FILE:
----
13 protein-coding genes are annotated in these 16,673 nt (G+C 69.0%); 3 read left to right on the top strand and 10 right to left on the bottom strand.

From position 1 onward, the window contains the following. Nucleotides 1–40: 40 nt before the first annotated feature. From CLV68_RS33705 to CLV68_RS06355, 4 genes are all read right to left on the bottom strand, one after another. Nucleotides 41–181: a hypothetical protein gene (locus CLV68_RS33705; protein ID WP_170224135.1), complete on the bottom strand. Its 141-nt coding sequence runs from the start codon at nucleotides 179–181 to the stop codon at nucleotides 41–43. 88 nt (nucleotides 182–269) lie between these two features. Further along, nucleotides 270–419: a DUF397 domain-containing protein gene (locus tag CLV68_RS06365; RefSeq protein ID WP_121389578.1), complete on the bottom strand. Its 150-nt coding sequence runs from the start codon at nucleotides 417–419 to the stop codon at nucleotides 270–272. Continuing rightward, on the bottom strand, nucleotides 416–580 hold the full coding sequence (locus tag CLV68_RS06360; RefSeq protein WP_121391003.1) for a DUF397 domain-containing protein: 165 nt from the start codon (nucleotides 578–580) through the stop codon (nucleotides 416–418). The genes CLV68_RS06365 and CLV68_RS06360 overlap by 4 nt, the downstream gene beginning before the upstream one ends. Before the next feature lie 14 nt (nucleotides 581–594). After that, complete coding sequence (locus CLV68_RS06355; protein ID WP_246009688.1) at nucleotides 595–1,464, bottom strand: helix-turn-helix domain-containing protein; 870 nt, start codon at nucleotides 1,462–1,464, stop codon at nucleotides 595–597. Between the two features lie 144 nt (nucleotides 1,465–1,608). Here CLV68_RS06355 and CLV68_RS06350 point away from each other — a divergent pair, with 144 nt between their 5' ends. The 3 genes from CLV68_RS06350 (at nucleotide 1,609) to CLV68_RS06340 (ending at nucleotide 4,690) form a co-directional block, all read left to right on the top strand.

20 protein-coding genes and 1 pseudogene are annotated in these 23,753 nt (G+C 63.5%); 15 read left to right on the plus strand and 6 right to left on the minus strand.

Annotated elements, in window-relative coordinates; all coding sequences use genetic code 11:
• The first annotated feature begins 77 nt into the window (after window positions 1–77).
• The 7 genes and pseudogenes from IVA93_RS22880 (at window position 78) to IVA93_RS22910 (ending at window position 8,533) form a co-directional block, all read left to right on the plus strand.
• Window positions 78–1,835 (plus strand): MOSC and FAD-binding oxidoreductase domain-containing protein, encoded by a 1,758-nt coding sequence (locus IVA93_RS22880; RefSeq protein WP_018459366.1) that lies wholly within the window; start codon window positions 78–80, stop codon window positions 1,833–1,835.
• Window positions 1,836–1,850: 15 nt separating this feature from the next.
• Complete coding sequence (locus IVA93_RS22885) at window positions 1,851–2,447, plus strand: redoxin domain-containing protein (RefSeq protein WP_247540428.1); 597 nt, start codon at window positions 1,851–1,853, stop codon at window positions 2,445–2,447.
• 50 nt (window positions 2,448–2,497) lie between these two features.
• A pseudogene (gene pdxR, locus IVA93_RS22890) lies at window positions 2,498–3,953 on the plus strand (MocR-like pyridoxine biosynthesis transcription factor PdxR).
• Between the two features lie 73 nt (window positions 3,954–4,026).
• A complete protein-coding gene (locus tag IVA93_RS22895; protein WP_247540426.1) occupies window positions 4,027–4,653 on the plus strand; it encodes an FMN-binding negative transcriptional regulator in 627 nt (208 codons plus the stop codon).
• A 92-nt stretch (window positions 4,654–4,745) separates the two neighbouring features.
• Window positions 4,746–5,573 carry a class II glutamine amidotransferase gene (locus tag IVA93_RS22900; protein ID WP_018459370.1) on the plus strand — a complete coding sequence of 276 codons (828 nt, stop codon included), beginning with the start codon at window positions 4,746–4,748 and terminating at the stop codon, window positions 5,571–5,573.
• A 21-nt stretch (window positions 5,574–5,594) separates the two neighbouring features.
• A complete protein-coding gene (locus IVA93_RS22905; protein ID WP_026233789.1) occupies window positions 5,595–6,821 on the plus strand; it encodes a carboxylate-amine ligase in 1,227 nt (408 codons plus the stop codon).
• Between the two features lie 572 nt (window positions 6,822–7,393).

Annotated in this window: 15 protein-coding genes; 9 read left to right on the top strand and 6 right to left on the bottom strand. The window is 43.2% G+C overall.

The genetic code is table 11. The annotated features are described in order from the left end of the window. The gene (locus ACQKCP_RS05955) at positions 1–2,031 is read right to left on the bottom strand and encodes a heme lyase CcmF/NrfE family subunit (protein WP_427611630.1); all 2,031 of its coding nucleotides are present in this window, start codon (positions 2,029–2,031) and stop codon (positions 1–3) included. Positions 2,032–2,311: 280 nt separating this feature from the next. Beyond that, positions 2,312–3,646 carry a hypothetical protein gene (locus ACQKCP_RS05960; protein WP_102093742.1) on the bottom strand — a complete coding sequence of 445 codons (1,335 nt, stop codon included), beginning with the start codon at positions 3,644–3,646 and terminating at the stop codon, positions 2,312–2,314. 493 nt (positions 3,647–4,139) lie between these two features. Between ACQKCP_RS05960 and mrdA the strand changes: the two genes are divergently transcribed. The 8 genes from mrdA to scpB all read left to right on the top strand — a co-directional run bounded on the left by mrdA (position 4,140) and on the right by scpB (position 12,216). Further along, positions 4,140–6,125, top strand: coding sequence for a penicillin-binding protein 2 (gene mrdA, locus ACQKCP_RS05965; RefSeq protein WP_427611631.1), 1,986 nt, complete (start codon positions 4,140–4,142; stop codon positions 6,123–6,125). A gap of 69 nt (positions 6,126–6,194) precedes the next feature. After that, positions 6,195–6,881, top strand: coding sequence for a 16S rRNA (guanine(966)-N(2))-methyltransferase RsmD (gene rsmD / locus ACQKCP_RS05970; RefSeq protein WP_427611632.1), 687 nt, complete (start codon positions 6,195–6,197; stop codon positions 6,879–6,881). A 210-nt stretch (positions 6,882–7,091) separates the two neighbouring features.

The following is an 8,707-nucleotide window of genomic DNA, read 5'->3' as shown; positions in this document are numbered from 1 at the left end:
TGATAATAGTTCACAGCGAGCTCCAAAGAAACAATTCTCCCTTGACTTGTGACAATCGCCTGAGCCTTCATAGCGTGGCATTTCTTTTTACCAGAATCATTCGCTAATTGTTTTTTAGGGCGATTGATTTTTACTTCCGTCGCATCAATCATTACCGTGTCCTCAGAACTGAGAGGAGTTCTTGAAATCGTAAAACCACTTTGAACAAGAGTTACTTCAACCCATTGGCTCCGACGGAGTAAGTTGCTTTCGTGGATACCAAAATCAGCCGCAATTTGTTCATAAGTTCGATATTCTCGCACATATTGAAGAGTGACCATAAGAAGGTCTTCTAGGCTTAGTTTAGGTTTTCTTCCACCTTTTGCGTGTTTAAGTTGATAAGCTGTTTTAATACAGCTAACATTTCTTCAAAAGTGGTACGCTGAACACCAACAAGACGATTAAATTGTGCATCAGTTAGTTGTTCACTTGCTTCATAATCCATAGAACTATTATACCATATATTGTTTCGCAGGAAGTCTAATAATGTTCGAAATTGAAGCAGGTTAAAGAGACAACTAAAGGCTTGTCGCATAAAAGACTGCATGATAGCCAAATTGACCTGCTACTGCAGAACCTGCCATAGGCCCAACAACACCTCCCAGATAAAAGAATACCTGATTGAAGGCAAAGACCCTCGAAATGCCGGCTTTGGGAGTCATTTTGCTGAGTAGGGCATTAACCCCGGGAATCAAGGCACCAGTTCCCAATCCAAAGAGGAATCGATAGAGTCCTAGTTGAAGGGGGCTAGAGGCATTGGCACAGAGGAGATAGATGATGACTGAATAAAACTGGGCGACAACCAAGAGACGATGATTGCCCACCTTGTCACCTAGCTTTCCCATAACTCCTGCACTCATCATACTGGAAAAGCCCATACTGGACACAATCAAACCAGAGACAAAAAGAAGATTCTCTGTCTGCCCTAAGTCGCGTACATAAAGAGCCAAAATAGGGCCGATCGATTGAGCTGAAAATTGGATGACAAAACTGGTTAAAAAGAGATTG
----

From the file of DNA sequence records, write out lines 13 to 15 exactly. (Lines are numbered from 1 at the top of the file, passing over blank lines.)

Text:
• A complete protein-coding gene (locus tag IVA93_RS22895; protein WP_247540426.1) occupies window positions 4,027–4,653 on the plus strand; it encodes an FMN-binding negative transcriptional regulator in 627 nt (208 codons plus the stop codon).
• A 92-nt stretch (window positions 4,654–4,745) separates the two neighbouring features.
• Window positions 4,746–5,573 carry a class II glutamine amidotransferase gene (locus tag IVA93_RS22900; protein ID WP_018459370.1) on the plus strand — a complete coding sequence of 276 codons (828 nt, stop codon included), beginning with the start codon at window positions 4,746–4,748 and terminating at the stop codon, window positions 5,571–5,573.